John Wesley Harding compresses the lines into stark, enigmatic song forms in which “Nothing”–and everything–is revealed”. The simple eloquence of country music lyrics is inspiration. Song and setting are one and the same. Words are a means of expression for the voice, now used as an instrument within a total sound.

Folk, pop, country, rock – Nashville Skyline reformulates all the lyrical ingredients of all the previous verbal concoctions into a new, whole in which the voice supersedes the song–“love that country pie”.

 Bob Dylan is schizoid, an explosive energy source of youth in a new age struggling to express itself in old forms. Black experience is exploited ruthlessly and wars with the spirit of the dust bowl. A young soul is stretched taut between competing masques. Intuition and fear of death is accurate, but it will be a psychic death, a destruction of the ego. Precariously balanced equilibrium.

The Freewheelin’ Bob Dylan has some room to walk around. The mannerisms and affectations of false experience are channeled into more accommodating vessels. Preoccupation with death becomes horror at the condition of man in the 20th Century, and fear of The Bomb. White folk forms are infused with humor and the balance is maintained.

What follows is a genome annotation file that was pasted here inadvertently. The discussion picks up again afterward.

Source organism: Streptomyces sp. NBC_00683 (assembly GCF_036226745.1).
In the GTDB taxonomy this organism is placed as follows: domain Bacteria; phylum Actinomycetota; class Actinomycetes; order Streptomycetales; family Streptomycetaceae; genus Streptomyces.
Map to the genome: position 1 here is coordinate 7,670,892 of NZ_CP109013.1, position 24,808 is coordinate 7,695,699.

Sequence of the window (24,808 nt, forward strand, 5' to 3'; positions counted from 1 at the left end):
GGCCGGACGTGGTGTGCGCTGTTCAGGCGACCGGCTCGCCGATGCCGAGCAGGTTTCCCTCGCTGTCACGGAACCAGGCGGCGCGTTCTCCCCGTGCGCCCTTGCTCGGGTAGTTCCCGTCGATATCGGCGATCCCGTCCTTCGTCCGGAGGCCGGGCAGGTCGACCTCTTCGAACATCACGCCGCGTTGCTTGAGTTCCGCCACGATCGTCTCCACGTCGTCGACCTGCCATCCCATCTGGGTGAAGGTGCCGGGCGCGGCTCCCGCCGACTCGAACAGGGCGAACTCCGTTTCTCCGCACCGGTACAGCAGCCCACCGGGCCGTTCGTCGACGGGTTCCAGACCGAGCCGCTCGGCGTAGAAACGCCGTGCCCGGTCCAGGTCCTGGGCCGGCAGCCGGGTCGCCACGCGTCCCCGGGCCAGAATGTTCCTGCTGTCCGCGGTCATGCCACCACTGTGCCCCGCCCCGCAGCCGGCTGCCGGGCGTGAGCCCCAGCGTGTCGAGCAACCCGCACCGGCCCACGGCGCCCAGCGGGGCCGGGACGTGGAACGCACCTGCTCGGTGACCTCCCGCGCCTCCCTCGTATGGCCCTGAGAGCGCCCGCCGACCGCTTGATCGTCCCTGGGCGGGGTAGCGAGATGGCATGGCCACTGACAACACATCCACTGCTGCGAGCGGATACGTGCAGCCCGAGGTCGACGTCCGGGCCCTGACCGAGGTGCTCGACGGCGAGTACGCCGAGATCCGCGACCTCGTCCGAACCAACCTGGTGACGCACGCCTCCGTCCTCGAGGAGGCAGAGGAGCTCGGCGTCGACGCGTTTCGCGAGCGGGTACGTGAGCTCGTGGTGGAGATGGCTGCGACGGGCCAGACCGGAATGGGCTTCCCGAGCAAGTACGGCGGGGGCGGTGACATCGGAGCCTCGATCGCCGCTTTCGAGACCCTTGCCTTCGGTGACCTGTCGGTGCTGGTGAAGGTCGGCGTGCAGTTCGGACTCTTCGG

The Times They Are A-Changin’ tips the scales to the dark side. Humor is gone. Despair, outrage, protest, even vengeance come to the fore. Change is seen as an end in itself.

 The split occurs in Another Side of Bob Dylan. Uncertainty rules. The old answers become questions. Withdrawal, beginning of psychosis. Turning inward. There is only one issue now: being “hung up.”

Bringin’ It All Back Home discovers a new source of strength with which to face the trial ahead: electric rock, a new folk music for a new age. The door to the unconscious is opened, the past is irrevocably past.

Highway 61 Revisited gets down in it. All travel is within the psyche. The outside world is a manifestation of the horrors within. Chaos reigns, humor is savage. New forms, new shapes, all is accepted.

 Blonde on Blonde reveals a psychic implosion. Dylan gracefully rides the crest of his own mind wave. He has found his own frequency, and the love and humor can again have free play. The conscious and the unconscious are opposite sides of the same experience.

John Wesley Harding forms a synthesis. The wounds begin to heal, and a new vision appears. Rage and humor mellow into wisdom. White soul roots are deeper, flight is unrestrained. Passage from within to without is smooth and free. The Self.